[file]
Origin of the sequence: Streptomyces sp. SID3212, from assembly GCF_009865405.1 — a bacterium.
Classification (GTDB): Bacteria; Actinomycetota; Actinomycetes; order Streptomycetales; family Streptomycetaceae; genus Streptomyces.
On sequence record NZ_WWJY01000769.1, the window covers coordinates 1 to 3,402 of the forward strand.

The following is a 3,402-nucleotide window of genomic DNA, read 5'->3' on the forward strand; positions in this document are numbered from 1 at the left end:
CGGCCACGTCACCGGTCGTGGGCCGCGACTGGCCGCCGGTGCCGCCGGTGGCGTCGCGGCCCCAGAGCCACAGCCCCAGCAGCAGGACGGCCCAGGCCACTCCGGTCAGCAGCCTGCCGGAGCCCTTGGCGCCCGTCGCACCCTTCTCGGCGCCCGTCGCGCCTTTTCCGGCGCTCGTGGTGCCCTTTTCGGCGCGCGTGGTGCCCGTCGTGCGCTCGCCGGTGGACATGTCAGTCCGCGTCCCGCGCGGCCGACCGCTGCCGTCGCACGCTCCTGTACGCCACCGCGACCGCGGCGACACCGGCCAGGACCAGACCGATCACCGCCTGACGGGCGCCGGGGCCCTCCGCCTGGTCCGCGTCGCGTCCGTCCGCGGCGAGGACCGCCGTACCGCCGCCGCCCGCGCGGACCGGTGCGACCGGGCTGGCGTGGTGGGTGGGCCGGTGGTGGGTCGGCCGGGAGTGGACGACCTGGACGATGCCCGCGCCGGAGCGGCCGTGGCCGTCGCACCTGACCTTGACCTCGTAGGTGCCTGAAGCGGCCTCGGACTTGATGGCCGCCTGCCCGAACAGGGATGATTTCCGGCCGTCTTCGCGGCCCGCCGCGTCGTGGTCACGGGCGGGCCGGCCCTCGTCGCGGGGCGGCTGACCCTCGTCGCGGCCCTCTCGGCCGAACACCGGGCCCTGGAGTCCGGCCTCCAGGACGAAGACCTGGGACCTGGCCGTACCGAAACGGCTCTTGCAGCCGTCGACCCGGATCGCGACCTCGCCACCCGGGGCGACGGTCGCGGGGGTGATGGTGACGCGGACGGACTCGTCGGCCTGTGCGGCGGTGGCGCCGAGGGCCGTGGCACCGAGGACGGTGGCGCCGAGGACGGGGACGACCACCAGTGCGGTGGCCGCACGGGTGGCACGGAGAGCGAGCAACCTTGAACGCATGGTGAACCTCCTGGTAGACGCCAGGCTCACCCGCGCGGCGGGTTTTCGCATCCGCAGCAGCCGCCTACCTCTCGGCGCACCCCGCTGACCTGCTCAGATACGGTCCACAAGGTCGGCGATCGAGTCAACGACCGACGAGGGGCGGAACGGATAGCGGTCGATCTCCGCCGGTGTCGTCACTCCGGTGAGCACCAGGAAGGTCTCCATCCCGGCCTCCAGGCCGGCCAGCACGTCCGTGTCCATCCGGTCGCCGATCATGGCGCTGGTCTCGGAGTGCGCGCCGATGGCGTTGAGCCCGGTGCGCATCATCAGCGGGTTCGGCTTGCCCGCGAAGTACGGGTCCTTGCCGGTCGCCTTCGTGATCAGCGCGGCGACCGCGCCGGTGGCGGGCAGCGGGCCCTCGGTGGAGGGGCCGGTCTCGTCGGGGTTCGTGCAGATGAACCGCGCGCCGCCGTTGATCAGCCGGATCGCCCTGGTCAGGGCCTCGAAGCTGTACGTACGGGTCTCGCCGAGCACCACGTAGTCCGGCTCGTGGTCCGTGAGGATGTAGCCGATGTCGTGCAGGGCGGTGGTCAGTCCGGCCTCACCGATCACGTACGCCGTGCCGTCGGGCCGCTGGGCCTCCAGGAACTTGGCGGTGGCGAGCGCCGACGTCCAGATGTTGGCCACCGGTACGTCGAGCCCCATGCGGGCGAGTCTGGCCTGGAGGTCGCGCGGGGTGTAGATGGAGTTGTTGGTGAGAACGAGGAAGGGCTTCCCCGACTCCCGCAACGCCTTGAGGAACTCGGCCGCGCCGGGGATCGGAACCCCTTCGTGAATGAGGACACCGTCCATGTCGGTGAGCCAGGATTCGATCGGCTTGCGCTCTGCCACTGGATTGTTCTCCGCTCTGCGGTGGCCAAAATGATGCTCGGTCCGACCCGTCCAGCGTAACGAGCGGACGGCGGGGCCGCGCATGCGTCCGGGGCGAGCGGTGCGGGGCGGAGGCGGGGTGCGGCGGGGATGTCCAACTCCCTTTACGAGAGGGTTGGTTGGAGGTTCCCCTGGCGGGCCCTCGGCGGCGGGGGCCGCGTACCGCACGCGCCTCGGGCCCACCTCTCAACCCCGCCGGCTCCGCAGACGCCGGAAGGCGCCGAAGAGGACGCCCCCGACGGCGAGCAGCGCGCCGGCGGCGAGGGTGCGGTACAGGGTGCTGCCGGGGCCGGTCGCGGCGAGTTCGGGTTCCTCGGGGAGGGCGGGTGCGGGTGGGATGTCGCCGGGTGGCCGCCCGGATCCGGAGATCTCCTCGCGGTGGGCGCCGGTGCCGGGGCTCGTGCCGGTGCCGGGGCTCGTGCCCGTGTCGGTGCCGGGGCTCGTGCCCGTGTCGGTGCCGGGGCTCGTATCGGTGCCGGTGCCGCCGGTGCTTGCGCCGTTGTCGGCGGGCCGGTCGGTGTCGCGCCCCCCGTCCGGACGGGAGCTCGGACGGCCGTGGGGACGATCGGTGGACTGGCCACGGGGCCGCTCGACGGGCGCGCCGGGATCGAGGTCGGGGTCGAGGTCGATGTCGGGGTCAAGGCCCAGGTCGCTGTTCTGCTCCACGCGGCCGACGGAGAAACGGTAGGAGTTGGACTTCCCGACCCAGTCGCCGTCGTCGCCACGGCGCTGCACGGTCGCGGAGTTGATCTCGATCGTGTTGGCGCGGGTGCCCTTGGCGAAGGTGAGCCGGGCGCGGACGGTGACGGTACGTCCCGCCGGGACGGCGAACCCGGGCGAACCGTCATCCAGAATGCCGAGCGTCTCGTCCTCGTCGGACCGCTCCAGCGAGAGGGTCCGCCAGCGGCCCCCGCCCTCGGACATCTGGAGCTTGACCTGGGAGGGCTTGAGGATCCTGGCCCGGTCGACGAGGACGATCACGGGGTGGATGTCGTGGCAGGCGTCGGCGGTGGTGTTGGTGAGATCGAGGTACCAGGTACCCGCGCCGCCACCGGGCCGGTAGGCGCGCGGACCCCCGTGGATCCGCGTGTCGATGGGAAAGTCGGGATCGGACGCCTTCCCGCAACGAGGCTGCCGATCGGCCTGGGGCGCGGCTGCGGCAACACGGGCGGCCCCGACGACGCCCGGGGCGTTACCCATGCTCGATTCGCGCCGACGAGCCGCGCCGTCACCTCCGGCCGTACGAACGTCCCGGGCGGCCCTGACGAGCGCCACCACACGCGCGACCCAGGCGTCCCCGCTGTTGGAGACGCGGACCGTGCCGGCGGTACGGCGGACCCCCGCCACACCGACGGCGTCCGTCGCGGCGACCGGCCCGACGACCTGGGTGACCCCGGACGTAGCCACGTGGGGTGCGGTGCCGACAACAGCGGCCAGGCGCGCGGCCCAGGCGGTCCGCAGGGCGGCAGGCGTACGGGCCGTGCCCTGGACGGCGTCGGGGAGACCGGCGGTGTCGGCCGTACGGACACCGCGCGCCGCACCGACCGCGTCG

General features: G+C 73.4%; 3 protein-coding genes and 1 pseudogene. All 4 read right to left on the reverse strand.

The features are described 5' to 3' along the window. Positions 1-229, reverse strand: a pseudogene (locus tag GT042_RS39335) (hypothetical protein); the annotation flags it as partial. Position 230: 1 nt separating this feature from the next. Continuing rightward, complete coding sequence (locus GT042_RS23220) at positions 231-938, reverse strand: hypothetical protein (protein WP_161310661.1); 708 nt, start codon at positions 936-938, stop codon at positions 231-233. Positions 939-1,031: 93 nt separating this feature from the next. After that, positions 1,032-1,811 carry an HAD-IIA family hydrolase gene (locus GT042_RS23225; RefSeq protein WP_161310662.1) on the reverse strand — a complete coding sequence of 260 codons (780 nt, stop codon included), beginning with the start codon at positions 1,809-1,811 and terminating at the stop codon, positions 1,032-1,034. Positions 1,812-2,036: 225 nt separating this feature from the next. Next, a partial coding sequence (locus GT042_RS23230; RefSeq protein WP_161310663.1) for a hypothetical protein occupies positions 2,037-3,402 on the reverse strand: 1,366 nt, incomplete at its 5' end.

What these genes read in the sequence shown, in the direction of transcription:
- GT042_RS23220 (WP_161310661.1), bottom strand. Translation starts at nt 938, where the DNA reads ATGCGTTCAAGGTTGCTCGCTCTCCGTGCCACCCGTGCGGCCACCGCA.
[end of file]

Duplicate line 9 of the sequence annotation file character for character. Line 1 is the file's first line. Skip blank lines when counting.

- GT042_RS23220 (WP_161310661.1), bottom strand. Translation starts at nt 938, where the DNA reads ATGCGTTCAAGGTTGCTCGCTCTCCGTGCCACCCGTGCGGCCACCGCA.